• When something truly scares him and he does it- that’s where he finds contentment.
  • The power of a coach, and how that has helped him.
  • His advice to grads with student loans?  Invest in yourself first.How much he spent on his first coach while he was a resident to move forward in business.

Resources mentioned:

Questions?  Let’s talk:

Ready to get your finances in order?

The episode “Alex Barker | Has willpower. Beats debt.,” first appeared on Think Enriched.

Big money goals? Don’t worry, you will get there.

This weekend getting to Podcast Movement was one crazy journey.  After checking in my bags at our airport, the clerk gave me a series of commands on how to get to the gate.  It wasn’t just down the hall, it involved waaay too many steps.  He looked at my confused face, slowed down and said, “Don’t worry.  Just keep at it. You’ll get there.”

Big Money Goals? Keep at it. You'll get there.
Big Money Goals? Keep at it. You’ll get there.

That quick act of kindness was so unexpected and genuine, that it made me stop and think about it.  Even now, several days later.

Kind of like you.

And me.

We are on a journey to figure out the money and make it work smoothly for how it can be used for my life. I am talking about finance, thinking about money management strategies, reading about it… a lot.

But sometimes, we don’t need another tactic to try, a coupon strategy to employ, or an app that will help solve the problem of daily budgeting, we  just need  a little encouragement.

You, and I, work relentlessly on our goals, where we are headed and what’s in front of us- that we may forget to stop and look how far we’ve come.

My dear friend, Steve Stewart, at Money Plan SOS (excellent podcast, by the way…definitely worth your time) posts every month how close he is to having his debt paid off.  He has inspired me with the number each month.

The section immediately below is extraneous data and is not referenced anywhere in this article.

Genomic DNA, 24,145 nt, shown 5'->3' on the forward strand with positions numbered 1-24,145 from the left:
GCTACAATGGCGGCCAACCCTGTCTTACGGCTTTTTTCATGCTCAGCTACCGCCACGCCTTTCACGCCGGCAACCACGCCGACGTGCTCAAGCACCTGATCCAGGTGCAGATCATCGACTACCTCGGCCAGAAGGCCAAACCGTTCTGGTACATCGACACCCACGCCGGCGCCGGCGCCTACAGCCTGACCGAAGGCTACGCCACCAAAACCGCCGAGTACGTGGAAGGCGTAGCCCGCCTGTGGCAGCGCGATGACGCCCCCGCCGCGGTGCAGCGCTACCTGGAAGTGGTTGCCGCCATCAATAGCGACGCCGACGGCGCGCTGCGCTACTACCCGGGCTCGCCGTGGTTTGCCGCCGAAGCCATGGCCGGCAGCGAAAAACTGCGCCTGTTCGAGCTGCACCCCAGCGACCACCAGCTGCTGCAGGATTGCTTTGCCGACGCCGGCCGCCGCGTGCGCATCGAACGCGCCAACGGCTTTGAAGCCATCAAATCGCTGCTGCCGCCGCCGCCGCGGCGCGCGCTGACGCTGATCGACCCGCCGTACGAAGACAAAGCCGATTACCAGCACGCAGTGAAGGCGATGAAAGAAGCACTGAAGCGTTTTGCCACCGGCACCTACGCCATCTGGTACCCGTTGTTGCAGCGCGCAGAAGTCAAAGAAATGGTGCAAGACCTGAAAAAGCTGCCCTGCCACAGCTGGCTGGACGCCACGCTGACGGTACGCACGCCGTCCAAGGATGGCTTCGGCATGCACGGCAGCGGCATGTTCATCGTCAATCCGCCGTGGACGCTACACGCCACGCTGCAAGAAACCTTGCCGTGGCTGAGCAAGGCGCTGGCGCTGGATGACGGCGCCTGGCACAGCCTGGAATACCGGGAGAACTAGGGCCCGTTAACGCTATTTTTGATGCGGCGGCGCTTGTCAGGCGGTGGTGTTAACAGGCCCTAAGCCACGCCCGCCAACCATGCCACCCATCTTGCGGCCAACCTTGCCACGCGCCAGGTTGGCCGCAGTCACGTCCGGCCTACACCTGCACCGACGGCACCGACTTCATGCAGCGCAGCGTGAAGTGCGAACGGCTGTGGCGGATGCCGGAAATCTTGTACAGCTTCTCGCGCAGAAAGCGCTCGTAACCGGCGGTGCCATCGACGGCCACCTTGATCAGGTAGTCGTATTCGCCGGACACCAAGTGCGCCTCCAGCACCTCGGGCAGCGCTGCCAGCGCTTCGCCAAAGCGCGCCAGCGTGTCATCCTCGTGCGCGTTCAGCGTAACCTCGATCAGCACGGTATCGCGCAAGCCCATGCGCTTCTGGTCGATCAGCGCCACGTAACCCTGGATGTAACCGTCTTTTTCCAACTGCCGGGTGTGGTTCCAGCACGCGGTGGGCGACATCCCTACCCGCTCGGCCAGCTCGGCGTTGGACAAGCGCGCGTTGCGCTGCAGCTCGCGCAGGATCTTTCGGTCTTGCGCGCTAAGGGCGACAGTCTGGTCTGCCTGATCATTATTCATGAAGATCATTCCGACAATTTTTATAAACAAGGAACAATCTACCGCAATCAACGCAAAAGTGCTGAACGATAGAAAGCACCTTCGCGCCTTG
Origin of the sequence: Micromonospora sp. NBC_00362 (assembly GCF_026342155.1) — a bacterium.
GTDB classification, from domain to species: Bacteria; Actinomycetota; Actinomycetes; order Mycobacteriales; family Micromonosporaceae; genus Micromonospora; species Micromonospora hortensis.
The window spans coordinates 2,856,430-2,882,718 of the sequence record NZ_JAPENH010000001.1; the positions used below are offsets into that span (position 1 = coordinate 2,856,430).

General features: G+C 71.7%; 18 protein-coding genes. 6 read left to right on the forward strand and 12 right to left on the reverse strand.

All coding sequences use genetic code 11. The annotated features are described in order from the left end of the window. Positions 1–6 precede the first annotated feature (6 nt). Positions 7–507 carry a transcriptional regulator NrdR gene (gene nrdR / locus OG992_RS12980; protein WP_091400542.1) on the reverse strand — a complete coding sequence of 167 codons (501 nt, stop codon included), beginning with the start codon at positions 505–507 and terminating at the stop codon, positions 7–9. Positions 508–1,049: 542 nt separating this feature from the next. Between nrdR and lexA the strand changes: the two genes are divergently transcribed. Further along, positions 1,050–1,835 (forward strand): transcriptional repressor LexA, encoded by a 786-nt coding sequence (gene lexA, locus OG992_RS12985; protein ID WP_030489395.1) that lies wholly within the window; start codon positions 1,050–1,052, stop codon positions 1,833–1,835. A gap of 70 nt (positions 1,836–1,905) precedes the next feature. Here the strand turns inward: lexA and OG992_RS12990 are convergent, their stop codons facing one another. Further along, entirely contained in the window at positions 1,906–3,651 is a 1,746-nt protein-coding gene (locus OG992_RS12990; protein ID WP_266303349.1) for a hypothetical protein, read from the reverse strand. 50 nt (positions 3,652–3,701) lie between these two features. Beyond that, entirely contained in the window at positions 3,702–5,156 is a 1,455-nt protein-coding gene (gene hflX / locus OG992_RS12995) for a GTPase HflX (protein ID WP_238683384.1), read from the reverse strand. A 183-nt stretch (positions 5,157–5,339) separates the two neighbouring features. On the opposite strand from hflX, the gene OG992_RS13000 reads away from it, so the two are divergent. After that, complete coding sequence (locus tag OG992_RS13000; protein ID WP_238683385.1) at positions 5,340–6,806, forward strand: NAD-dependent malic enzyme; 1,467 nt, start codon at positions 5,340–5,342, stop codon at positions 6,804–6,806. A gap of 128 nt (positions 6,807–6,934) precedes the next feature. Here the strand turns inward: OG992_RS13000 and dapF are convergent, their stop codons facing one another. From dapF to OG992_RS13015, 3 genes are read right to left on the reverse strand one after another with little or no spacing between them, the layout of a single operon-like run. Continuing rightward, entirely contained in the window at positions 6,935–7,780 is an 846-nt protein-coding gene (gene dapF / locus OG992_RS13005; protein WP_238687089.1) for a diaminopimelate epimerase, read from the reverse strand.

Kind of like this…


Sometimes, a hand on your shoulder telling you, “Hey buddy, I see you working hard.  Keep at it. You got this,” is the best thing that could happen.

Like that ultra cool gate clerk said to me at the airport, today I’m telling you.

To you, the Mom wondering how to make dinner on this week’s budget and still make sure the final bills go through this week,

Don’t worry.  You are working hard at this.  Keep at it, girl. You’ll get there.

To that kid just out of college, getting set up for the future career but wondering, “How on earth am I gonna get through that mountain of student loan debt just to create this better life?”

Don’t worry.  Make your plan, stick with it, buddy. Then stick with it.  Even on the tough days.   You’ll get there.

To the guy who has been paying off student loans while trying to keep the family afloat and so, so sick and tired of seeing the balances slowly diminish along the way…

Have peace, my friend.  Keep at it, man. You are doing good things.  You’ll get there.

To the one who is still working hard on all those tiny details to get all the finances in order, streamline your system so you can give yourself a break…

I get it. I was there.  Keep on.  You’ll get there.

And to you, the one, just looking at all that debt, wondering if it’s even worth a try to take a stab at it….and yet, so scared what you might find…

Don’t worry.  Just start.  Keep at it.  Sure, it will be hard at first, but it gets easier.  Much easier.  You’ll get there.

And if you just want to get some insight and non-judgmental perspective from someone who was exactly where you are, let’s talk.  Here’s my email: